THE INTERVIEW: John Wetton-School of Rock

John Wetton was the lead singer/bassist for King Crimson, was one of the songwriters (as well as vocalist and bassist again) for UK, recorded and sang with just about anybody who was anybody in the late 70’s, early 80’s and has released brilliant solo albums. He currently fronts the all-original line-up of 80’s super group ASIA and as you’ll read below he was recently in town for some “School of Rock” shows. Bolstering twenty or so students with his musicianship and support (as he did three years ago with an earlier ‘graduating’ class) Mr. Wetton lends his time to yet another one of the many projects he’s got on his very busy schedule.

Let’s first talk about the ‘School of Rock’ shows. How did you get involved with that organization?

Three years ago, when I first agreed to do it, I remember coming back from the rehearsal with those 20 kids attempting King Crimson tunes and thinking, what the fuck am I doing? But 10 days later I was in love with kids, their personalities came through and I saw how much work they’d done and I was completely smitten by them. They all graduated, so we have a new generation now and so the process starts again, so when I was asked to do it again, I said yes.

What’s your role in it all?

A lot of the stuff we do is like 35 years old, and I was there when the stuff was recorded originally so they learn from me stuff that’s not necessarily on the records. Because like I did, even when I was learning classical music, I listened to the record to learn the music.
I’m there so they can ask me anything they want, what kind of tea were we drinking when we recorded, anything.

And these are mainly younger players, right? I mean most of them would not have even seen you in some of the projects you are known for, back in the day.

They are between 13-17, they have to learn it and they work really hard; they are damn good.

And some of the graduates have gone on to actual careers in the business, right?

Out of the twenty last time, three went on to do stuff. One plays with Trans-Siberian Orchestra and another with Adrian Belew. It’s really a combination of personality, confidence, and whatever.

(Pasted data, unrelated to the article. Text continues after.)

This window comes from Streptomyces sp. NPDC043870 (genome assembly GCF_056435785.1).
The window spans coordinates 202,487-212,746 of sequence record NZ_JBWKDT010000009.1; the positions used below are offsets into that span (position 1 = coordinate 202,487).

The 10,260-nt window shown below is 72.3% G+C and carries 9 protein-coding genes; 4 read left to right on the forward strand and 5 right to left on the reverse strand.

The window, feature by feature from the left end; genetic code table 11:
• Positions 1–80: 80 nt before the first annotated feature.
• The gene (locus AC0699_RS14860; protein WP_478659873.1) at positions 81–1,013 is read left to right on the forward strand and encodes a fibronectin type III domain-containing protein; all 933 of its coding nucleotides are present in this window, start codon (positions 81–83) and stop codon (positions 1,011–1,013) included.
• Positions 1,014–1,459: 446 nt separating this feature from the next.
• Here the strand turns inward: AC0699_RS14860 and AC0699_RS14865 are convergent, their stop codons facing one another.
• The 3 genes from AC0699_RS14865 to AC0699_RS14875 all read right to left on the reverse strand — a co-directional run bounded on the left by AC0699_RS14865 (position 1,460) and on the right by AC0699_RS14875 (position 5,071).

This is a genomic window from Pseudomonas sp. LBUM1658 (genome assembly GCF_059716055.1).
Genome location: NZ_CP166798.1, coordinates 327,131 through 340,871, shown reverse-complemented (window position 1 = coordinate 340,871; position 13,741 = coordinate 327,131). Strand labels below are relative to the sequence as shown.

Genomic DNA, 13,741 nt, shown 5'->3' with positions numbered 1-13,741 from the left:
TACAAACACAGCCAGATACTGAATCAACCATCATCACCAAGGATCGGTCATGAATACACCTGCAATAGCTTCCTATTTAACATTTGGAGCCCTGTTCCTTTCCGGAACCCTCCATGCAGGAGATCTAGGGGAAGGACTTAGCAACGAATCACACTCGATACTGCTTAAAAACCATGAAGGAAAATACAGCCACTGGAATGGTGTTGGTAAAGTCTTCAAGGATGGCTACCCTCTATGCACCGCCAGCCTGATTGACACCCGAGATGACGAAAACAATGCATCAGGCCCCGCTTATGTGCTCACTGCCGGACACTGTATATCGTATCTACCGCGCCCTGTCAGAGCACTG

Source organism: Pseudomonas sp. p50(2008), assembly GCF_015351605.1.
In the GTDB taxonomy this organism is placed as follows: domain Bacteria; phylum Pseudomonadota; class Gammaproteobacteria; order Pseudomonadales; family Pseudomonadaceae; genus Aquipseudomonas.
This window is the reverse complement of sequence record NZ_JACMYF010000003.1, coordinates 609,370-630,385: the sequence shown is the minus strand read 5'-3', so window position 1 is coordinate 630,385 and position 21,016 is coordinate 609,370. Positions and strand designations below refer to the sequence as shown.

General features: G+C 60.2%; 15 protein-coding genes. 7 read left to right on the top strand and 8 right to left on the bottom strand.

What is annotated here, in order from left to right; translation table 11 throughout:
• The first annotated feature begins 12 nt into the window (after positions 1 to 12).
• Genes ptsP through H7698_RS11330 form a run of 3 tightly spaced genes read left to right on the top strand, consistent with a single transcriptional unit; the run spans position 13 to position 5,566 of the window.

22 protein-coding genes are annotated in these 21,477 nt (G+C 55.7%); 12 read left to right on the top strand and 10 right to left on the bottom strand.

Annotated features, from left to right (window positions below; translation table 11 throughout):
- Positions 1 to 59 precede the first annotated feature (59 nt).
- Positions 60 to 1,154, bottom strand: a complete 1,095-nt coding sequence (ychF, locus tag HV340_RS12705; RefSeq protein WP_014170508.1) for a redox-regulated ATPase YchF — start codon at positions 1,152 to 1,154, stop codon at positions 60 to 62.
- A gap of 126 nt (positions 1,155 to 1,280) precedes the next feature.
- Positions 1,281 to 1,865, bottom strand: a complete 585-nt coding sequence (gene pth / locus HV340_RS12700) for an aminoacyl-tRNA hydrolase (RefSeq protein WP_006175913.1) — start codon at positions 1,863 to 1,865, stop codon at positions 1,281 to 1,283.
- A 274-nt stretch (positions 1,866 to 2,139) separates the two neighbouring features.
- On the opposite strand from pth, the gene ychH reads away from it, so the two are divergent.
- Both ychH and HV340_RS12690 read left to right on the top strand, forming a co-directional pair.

Do you keep in touch with the kids?

Yes, we swap emails; we keep in touch.

And the actual shows, themselves; what can someone expect to see and hear?

They play 30 minutes before me and I really have no idea what they’re gonna play. When I get on stage we start off with RED, 7-8 other King Crimson tunes, some UK tunes, 5-6 Asia. It’s 2 hours of me singing all the time and I play some acoustic guitar, bass.
My function here is that they all get to play

Lots of people of course know you from your work with Asia and with the original hit-making line-up back together, can you tell me how long you think you might continue touring, playing, recording?

It’ll go as long as we’re still vertical (laughs). It’s already lasted longer this time around then the first time. Looks like we’ll make another record in September. We start a tour of Europe after I come off the School of Rock tour, we’ll be in America all summer, Japan, the rest of my year it’s Asia.

One of my most favorite performances of yours is on Steve Hackett’s Genesis revisited album. I was wondering, and I know all these instances are different, but how does something like that come your way? Does Steve Hackett just call you up, or does your management get an offer?

Just from Steve, he said this is what I’m doing I want to get other people to do a different version of Genesis. He wanted to try some of the tough ones-that went well-so we just went with that. Played shows in Japan with a great great band.

Forgive me for not knowing, but where do you make your home these days…when you’re not touring!

I live on the South Coast of the UK, in Bournemouth where I grew up. I went back to roost when my son was born 11 years ago and I kinda stuck there.

I can’t thank Mr. Wetton enough for his time; this guy is one busy musician/writer/producer and with his work with “School of Rock” he’s also a champion to all that’s good about the future of rock and roll.

Ralph Greco Jr.

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